Technology – ITIL has been caught between the proverbial rock and a hard place with technology. It has gleaned great success from having a technology agnostic stance but has perhaps suffered because it didn’t address technology trends. After all ITIL has lived through mainframe, distributed systems, client computing, cloud and serverless revolutions. The need to update is obvious as in 2006 when ITIL v3 arrived Docker was something that unloaded ships, Chef cooked meals and Kubernetes played centre forward for Real Madrid!! ITIL 4 will address integration of technology practices and automation not just in the best practices but it is also rumoured as part of the qualification scheme. Better integration of ITIL with the Enterprise Architecture and Development Lifecycle arenas comes as an equally welcome addition.

Of course, there’s way more to ITIL 4 than I’ve outlined here. I believe ITIL 4 will not have all the answers (it would be preposterous to suggest anything else) but I believe it is a positive evolution for what is still the global de facto standard for IT Service Management. Training organisations have just received the syllabus for the ITIL4 foundation qualification so I’m off to sit in a darkened room to contemplate it. Catch up with me chairing the DevOps and Agile track at itSMF USA, Fusion18 in St Louis next week or on one of my Global Knowledge webinars later in the Autumn / Fall.

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Barry Corless

Global Product Director for DevOps and IT Service Management

As a Global Product Director for leading IT and business skills training specialist Global Knowledge, Barry Corless is responsible for helping organisations enhance organisational capability through application of best practice frameworks.  His role incorporates the development and delivery of service management, DevOps, programme and project management, enterprise architecture and business analysis learning and development solutions.  An experienced consultant and IT specialist, Barry undertook additional voluntary roles Director of itSMF International from 2017-2019, and Chair of itSMF UK from 2009-2011.  

An industry champion for ITIL, Barry credits its common-sense approach to endemic IT issues as the reason for his long-term track record with this international service management practice.  He has trained and consulted on ITIL in over 20 countries. Barry continues to act as an ITIL examiner and has been part of the author team that inputs into the ever-adapting ITIL guidelines.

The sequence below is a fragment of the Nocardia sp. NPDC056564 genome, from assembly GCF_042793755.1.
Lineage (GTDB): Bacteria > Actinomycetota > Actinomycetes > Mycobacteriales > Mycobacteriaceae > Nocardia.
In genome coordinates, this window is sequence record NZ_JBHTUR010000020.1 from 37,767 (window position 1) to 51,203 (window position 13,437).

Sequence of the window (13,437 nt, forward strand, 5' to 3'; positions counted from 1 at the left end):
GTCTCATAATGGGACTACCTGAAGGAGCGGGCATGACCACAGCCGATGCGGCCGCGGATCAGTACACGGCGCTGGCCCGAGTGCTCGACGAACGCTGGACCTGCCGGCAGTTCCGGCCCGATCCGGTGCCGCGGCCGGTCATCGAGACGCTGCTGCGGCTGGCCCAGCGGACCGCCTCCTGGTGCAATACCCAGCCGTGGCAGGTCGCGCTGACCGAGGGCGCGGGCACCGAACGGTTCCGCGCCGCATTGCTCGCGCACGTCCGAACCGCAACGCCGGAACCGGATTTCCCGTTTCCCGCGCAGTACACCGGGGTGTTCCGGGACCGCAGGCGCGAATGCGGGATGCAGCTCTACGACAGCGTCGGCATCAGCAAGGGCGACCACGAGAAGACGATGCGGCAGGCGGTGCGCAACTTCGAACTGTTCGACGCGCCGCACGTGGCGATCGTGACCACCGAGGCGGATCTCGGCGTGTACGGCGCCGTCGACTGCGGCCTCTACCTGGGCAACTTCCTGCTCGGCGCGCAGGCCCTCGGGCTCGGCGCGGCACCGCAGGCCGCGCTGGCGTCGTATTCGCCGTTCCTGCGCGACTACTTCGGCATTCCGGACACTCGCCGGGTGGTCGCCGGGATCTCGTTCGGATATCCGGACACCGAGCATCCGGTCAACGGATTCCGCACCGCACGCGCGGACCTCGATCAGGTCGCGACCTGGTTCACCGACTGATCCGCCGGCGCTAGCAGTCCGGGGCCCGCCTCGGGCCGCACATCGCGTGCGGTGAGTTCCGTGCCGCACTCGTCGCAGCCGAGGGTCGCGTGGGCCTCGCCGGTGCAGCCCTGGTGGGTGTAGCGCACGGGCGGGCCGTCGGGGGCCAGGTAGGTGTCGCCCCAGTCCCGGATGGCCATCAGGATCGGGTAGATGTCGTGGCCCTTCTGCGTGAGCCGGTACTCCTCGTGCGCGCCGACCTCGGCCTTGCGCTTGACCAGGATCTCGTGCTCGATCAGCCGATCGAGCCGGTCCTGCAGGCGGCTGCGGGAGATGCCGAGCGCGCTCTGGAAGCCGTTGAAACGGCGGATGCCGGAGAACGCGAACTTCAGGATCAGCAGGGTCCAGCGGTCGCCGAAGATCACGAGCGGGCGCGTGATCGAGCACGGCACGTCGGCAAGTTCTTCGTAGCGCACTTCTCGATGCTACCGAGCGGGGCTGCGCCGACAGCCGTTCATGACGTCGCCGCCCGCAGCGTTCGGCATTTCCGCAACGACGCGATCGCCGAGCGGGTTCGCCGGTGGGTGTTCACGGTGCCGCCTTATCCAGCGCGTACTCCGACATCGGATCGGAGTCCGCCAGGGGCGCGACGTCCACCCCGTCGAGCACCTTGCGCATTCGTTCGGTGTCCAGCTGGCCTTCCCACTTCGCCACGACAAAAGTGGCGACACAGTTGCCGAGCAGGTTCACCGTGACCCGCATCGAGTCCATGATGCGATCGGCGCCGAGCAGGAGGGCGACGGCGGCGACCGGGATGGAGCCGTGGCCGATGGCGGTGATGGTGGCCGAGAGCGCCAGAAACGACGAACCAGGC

Barry’s attraction to analytical problem solving began early and his first ambition was to be a weather man.  He became an Assistant Scientific Officer for The Meteorological Office after leaving school in Cheshire.  Barry recognises that passion for the topic is a key attribute for success as a trainer, as well as the ability to bring a subject to life.  He thinks open-mindedness is vital.  “Lifelong learning has taught me that we all have to prepare to unlearn what we previously accepted as best practice,” he says. 

Having spent over 20 years training he has seen many changes in an industry that has embraced virtual classroom and digital learning.  He advocates the teaching of project management and service management skills early.  “In an economy that is 80% service based, we should be teaching these key management skills in schools,” he says.   

As Best Practice department head, Barry enjoys the variety that his role brings him, and he continues to work with consultancy and education clients to ‘keep it real’.  Barry’s ability to identify with learners makes him a sought-after trainer and his passion and detailed understanding of ITIL meant that Global Knowledge was able to develop the world’s first bridging course for professionals going from ITIL v3 to ITIL 4.  Global Knowledge remains the world’s leading provider of ITIL certification and exams.  

A popular commentator on ITIL and a frequent blogger, Barry doesn’t like to think of himself as ‘one track minded’.  “ITIL skills are transferable outside the IT hinterland and lesson learned in other environments should be used in optimising technology solutions” he promises.  “ITIL4 is more focussed on people, agility and collaboration.  With the pressure on IT teams to provide a lightning-fast route to market, it’s vital that all stakeholders across an organisation and throughout the supply chain are working well together.”